Home In Media Computers BidHere.com Battles Scammers and gives eBay & CraigsList Run for their Money

BidHere.com Battles Scammers and gives eBay & CraigsList Run for their Money

As anyone who has ever been in the market for new, highly sought after electronics can attest, deals that seem to be too good to be true normally are just that.  Yet every day consumers shopping on Craigslist, eBay and various other sites are successfully baited by scammers.  As such, BidHere.com, a recently launched pay-per-bid auction site, offers several tips for safer online bidding, and more importantly, promotes their business as a much safer bidding experience.

  • Seller history.  If they are relatively new sellers with no experience successfully selling high end products, the likelihood of them offering a “can’t miss” deal is very low.
  • Overseas seller.  Many online scams are conducted by individuals in third world countries.  Even if they claim to be based in the US, the use of broken or improper English can be a tip-off.
  • Method of payment.  Refusal to accept PayPal, credit cards or other secure payment methods that allow for disputes.
  • Stock photos.  Instead of using a photo of the actual item you are bidding on, scammers will often use an image taken from the product’s website, a sure sign that they most likely don’t possess it.
  • No serial number.  Any seller should be able to provide a legitimate serial number for a product, allowing the buyer the ability to confirm its validity.  Again, no serial number most likely means they don’t possess it.
  • Buy it now.  While the “buy it now” feature can be helpful when trying to grab a got-to-have item, an item that is priced to sell much lower than what similar items are going for is almost always a certain tip off.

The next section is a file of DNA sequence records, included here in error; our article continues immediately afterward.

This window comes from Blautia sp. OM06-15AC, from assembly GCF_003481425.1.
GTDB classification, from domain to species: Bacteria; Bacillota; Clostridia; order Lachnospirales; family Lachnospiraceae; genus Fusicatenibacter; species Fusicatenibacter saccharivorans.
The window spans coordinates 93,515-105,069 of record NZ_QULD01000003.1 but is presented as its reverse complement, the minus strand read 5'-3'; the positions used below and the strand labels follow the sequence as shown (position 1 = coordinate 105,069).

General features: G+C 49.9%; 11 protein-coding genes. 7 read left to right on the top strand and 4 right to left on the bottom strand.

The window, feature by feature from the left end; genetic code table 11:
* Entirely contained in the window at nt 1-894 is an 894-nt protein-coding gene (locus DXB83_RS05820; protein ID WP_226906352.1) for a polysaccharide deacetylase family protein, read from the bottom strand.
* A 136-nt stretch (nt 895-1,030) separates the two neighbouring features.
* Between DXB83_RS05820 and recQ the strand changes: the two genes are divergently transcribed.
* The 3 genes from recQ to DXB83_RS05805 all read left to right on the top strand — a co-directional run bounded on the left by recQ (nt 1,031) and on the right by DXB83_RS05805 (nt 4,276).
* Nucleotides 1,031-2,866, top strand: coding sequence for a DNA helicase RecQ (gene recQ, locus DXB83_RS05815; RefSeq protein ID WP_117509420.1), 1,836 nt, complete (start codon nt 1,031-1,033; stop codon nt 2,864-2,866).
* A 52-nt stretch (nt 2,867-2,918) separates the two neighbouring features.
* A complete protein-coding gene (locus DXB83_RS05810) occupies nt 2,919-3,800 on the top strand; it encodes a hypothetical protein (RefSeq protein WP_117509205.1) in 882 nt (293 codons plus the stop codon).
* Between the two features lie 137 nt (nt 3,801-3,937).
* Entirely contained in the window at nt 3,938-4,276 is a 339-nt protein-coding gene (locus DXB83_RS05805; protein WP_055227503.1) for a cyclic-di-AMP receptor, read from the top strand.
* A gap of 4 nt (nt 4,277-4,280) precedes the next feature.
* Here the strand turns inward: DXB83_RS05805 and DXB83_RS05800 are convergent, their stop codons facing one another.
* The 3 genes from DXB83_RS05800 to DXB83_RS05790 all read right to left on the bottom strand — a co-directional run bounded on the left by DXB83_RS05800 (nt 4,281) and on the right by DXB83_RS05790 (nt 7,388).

• Phony history.  A common tool of online scammers is the use of sob stories, tapping in to human emotion as a means of covering up the truth.  A sick mother with skyrocketing medical bills, a lost job or any number of tales can explain why an item is practically being given away.
  • Don’t ask.  Any reputable seller understands the importance of customer relations.  The inability to provide clear answers to simple questions about a product most likely means there is something to hide.

By employing an innovative bidding system where bids are purchased as credits, BidHere.com ensures that the ending amount stays as low as possible, often at 60-90 percent off suggested retail price. All auctions start at $0 and all products are brand new.  New registrants are given five free bids and subsequent bids can be purchased for just $0.60 (discounts are offered for bulk purchases).  Users can then either bid via BidHere.com or by text message, with each bid raising the price of the product by 2 cents. Auctions commence when two or more users have bid on an item and a timer begins a countdown (usually two minutes). If the timer reaches 0 and no new bids have been placed, the last bidder wins the item and pays the final auction price.

Should a user’s bidding prove unsuccessful, he or she can choose to buy the product for a discount, minus the cost of the bids already placed. Therefore, you will never have to pay more than the retail price for any products on BidHere. The auction will continue as usual for other members who do not want to buy it, but win it instead.  This means that no one ever has to walk away empty handed.

You can set up an account at BidHere.com for free.

David Novakhttps://www.gadgetgram.com
For the last 20 years, David Novak has appeared in newspapers, magazines, radio, and TV around the world, reviewing the latest in consumer technology.His byline has appeared in Popular Science, PC Magazine, USA Today, The Wall Street Journal, Electronic House Magazine, GQ, Men’s Journal, National Geographic, Newsweek, Popular Mechanics, Forbes Technology, Readers Digest, Cosmopolitan Magazine, Glamour Magazine, T3 Technology Magazine, Stuff Magazine, Maxim Magazine, Wired Magazine, Laptop Magazine, Indianapolis Monthly, Indiana Business Journal, Better Homes and Garden, CNET, Engadget, InfoWorld, Information Week, Yahoo Technology and Mobile Magazine. He has also made radio appearances on the The Mark Levin Radio Show, The Laura Ingraham Talk Show, Bob & Tom Show, and the Paul Harvey RadioShow. He’s also made TV appearances on The Today Show and The CBS Morning Show.His nationally syndicated newspaper column called the GadgetGUY, appears in over 100 newspapers around the world each week, where Novak enjoys over 3 million in readership. David is also a contributing writer fro Men’s Journal, GQ, Popular Mechanics, T3 Magazine and Electronic House here in the U.S.

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